Sunday, August 18, 2013

The Count Of Monte Cristo

Description Provided by Goodreads: 'On what slender threads do life and fortune hang'

Thrown in prison for a crime he has not committed, Edmond Dantès is confined to the grim fortress of If. There he learns of a great hoard of treasure hidden on the Isle of Monte Cristo and he becomes determined not only to escape, but also to unearth the treasure and use it to plot the destruction of the three men responsible for his incarceration. Dumas' epic tale of suffering and retribution, inspired by a real-life case of wrongful imprisonment, was a huge popular success when it was first serialised in the 1840s.

Story Line: This summer for my AP French class I had to read an adapted version of The Count of Monte-Cristo in French. The story, I'm told, is not as long as the original but the basic concepts are still the same, plus I think it's harder to read because I mean come on it's in FRENCH. Anyways, I really enjoyed the story line and the emotions transmitted through the story. This is a story about betrayal, love, greed, secrets, revenge, and second chances. As always the end was the best part, it wasn't the end I expect and that's what made it even better, the surprise of the ending. While I wouldn't recommend you read this version, unless you actually know French, I would recommend you read The Count of Monte-Cristo. It is an excellent read and you'll never be bored with it, I promise. Also, for those of you who watch the show Revenge on ABC you'll definitely enjoy this because the story line is similar.

Edmond/Count of Monte-Cristo: Edmond's character is a lovable one because even though he has much hate for the three men who condemned him to prison for about sixteen years, he still has a generous and forgiving side to those that did not wrong him and to those he meets along his journey. Edmond grows a lot throughout the book and his character is so human, with human reactions and emotion, that one can't help but relate to him. Another thing I loved about his character is that he is a complete mastermind, even though he used to be a simple sailor.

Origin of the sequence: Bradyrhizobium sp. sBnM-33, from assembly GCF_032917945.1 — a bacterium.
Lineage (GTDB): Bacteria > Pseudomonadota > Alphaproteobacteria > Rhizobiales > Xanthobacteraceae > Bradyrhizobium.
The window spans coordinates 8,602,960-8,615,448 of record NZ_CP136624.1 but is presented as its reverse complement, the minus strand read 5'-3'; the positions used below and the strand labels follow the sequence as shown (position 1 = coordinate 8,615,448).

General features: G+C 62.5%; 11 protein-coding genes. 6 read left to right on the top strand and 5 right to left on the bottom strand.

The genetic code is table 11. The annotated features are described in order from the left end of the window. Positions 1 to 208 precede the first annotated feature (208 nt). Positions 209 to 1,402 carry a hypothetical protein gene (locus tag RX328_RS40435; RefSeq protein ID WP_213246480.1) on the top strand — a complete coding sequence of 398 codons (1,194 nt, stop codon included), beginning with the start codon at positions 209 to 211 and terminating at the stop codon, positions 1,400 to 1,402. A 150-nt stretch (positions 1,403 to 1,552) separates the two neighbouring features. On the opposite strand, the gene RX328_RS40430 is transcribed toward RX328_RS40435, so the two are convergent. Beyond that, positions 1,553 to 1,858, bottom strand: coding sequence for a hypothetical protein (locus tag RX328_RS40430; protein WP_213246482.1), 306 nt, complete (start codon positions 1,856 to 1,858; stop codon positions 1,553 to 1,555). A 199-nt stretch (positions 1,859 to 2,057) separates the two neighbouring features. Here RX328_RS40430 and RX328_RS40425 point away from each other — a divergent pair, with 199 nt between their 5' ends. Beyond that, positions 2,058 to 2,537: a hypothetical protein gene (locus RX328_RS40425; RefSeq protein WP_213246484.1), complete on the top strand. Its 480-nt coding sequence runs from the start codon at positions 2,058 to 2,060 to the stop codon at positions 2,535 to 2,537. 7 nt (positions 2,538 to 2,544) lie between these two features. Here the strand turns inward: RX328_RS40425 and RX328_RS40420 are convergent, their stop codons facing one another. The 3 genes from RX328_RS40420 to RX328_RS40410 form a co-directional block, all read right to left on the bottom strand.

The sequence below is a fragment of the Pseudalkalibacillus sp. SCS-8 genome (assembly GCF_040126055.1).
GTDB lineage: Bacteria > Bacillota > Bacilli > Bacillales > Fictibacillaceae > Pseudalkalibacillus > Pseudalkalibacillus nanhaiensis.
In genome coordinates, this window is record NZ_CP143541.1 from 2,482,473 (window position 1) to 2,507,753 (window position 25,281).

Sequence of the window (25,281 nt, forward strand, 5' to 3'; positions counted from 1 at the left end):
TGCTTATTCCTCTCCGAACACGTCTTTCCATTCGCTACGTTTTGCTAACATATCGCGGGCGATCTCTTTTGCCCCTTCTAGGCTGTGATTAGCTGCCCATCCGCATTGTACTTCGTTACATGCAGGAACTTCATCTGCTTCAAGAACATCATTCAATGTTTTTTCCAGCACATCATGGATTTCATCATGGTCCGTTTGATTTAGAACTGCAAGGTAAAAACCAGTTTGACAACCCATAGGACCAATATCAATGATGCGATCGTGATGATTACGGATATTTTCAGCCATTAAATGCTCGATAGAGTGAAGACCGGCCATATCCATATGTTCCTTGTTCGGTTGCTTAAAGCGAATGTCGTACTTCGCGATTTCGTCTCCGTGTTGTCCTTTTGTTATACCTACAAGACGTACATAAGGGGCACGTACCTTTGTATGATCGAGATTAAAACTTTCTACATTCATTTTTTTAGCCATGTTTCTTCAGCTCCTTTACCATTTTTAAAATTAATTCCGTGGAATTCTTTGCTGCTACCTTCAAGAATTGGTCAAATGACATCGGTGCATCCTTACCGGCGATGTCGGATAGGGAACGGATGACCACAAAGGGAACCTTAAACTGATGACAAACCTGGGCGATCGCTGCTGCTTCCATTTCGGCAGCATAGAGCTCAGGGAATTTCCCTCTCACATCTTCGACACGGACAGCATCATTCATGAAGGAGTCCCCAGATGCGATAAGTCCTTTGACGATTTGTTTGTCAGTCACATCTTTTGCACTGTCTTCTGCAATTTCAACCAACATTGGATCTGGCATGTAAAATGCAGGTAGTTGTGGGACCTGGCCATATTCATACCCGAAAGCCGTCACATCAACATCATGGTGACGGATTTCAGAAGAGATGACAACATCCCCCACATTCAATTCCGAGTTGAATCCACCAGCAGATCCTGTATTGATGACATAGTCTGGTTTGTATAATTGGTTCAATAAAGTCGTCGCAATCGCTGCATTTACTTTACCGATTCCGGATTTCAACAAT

Mercedes: This is Edmond's love interest in the book, yes this book even has romance. Her character kind of annoyed me but after learning some extra information about her from my sister, who read the actual book, my opinion about her changed. This information, which I don't want to give out, was not mentioned in the abbreviated French version I read but it is in the regular version. In all her character wasn't that bad and I would describe her as a kind and gentle soul.

Danglars/Fernand/Villefort: These are the three characters responsible for the sentencing of Edmond to the prison. Their characters where full of greed and pride and while I can't say that I like their characters for that I can say that they were good villains. I also think that they each got what they deserved, what they got in particular you'll have to find out when you read the book.

Overall: For being a school book that I had to read, and one for French no less, I really enjoyed it. I hope to some day read the whole story, hopefully in English (lol!). A must read, at least once in your life time, is the only way I can describe this book.

Rating: I would give this book a 9.

About the Author:
Alexandre Dumas was a French writer, best known for his historical novels of high adventure. Translated into nearly 100 languages, these have made him one of the most widely read French authors in history. Many of his novels, including The Count of Monte Cristo, The Three Musketeers, Twenty Years After, and The Vicomte de Bragelonne: Ten Years Later were originally published as serials. His novels have been adapted since the early twentieth century for nearly 200 films. Dumas' last novel, The Knight of Sainte-Hermine, unfinished at his death, was completed by a scholar and published in 2005, becoming a bestseller. It was published in English in 2008 as The Last Cavalier.

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